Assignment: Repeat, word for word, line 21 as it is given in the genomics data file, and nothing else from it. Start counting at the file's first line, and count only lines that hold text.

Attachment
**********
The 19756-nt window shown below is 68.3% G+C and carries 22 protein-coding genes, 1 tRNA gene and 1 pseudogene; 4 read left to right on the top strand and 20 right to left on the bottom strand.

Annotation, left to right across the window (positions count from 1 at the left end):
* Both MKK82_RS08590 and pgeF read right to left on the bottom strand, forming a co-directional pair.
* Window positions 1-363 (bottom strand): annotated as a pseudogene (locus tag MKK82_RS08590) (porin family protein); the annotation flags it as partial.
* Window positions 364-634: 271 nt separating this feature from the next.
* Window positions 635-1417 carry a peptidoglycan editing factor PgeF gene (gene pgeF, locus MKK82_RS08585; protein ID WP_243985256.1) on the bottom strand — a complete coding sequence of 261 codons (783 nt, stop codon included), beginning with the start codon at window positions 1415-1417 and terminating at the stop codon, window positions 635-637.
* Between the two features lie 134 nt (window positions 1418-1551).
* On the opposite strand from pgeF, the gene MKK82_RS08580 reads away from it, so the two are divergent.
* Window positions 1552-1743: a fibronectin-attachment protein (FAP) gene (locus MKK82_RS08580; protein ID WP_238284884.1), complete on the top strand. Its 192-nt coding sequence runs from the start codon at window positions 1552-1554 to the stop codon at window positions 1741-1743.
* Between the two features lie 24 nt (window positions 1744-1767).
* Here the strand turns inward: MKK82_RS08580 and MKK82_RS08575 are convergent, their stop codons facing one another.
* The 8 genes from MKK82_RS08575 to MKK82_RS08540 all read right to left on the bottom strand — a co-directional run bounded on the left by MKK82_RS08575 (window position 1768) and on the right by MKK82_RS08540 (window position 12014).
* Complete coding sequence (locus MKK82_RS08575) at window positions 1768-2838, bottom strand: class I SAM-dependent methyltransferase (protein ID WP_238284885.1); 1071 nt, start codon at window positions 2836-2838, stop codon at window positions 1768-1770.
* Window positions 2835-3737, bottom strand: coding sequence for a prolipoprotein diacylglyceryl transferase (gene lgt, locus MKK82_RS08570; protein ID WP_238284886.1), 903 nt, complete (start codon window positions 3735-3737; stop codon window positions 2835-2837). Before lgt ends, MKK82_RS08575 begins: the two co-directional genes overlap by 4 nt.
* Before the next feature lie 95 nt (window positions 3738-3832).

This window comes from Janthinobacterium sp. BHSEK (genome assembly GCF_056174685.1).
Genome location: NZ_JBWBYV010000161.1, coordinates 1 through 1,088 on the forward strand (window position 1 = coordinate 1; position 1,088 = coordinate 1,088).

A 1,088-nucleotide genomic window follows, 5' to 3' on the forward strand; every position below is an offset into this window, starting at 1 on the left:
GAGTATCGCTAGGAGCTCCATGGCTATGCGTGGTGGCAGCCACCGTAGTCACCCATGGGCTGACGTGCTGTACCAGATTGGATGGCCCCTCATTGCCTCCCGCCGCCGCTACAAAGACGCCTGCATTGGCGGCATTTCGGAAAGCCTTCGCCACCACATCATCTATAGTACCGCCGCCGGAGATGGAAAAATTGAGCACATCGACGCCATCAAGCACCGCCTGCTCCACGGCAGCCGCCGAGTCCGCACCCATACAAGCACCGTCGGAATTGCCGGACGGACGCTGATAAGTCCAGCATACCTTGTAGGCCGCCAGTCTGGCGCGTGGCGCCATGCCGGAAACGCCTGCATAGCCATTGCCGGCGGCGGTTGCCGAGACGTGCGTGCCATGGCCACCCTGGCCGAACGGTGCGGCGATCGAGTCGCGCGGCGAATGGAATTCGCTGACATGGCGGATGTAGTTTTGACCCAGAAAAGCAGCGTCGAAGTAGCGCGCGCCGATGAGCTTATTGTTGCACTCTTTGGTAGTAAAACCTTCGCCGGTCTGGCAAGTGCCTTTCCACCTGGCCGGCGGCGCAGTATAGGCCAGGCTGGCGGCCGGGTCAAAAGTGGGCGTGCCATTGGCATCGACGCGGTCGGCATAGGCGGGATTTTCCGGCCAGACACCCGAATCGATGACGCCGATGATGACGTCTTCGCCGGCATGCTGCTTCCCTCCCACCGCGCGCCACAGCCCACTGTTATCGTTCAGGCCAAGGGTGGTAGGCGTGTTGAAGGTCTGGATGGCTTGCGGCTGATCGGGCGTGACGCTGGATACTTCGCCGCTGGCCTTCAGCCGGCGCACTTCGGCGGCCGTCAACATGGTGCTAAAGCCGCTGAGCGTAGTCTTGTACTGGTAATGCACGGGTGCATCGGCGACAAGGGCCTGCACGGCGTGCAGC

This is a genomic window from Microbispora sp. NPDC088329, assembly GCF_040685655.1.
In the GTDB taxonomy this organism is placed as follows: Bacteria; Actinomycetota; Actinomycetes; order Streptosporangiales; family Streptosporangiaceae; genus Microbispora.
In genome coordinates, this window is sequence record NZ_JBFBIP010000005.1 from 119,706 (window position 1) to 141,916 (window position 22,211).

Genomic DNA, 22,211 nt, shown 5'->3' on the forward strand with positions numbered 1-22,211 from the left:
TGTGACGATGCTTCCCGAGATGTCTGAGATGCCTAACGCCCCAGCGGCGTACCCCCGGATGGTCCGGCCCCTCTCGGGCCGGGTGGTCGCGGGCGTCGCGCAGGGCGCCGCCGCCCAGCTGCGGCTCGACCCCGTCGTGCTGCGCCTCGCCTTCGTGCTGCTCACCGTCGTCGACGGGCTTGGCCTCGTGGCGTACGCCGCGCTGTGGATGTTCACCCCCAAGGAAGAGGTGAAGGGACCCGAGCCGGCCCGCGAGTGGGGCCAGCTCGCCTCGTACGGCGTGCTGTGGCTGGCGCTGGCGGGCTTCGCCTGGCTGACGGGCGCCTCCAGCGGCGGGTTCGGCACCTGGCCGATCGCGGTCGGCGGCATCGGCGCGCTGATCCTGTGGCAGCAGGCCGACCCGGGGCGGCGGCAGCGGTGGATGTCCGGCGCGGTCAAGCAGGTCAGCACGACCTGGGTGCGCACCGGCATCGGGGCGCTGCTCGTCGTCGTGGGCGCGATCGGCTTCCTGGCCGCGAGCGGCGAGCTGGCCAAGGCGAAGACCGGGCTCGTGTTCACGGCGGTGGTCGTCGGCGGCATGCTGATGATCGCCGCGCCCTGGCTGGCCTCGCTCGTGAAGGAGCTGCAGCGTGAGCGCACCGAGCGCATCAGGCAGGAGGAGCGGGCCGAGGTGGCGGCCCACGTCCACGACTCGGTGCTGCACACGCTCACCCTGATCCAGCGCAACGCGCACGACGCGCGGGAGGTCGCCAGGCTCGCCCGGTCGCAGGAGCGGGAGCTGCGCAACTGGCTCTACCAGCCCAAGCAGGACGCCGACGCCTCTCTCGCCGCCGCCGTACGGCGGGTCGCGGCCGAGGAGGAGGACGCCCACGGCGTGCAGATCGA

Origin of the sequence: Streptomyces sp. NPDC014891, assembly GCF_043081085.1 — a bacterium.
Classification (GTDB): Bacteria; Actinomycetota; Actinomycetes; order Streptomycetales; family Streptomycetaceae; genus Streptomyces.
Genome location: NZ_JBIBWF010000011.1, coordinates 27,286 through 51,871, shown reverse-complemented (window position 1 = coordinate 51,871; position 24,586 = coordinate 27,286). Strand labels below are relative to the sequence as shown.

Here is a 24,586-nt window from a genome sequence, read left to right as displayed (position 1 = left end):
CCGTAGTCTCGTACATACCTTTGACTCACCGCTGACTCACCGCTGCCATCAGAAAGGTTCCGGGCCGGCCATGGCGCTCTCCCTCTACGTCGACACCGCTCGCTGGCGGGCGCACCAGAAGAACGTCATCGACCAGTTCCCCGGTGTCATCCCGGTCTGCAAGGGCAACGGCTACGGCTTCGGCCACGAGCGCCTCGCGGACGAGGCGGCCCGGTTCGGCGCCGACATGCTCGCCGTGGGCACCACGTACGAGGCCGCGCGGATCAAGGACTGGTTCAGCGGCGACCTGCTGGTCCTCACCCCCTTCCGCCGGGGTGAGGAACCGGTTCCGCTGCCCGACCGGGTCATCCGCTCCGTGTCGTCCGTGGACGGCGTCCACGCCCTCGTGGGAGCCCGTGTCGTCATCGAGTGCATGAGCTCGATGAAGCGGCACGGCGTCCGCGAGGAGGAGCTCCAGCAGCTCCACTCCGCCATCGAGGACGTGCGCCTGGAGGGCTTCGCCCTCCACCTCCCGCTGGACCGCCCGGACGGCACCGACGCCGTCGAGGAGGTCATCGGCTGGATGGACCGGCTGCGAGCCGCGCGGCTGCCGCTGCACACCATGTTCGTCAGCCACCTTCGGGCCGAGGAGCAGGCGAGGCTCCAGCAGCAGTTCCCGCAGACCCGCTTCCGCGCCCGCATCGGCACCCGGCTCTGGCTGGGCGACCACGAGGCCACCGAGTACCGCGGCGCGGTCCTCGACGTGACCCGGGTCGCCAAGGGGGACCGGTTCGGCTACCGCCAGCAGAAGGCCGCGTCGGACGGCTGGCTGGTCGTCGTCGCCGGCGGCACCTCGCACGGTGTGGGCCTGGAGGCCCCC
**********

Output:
In the GTDB taxonomy this organism is placed as follows: Bacteria; Actinomycetota; Actinomycetes; order Streptosporangiales; family Streptosporangiaceae; genus Microbispora.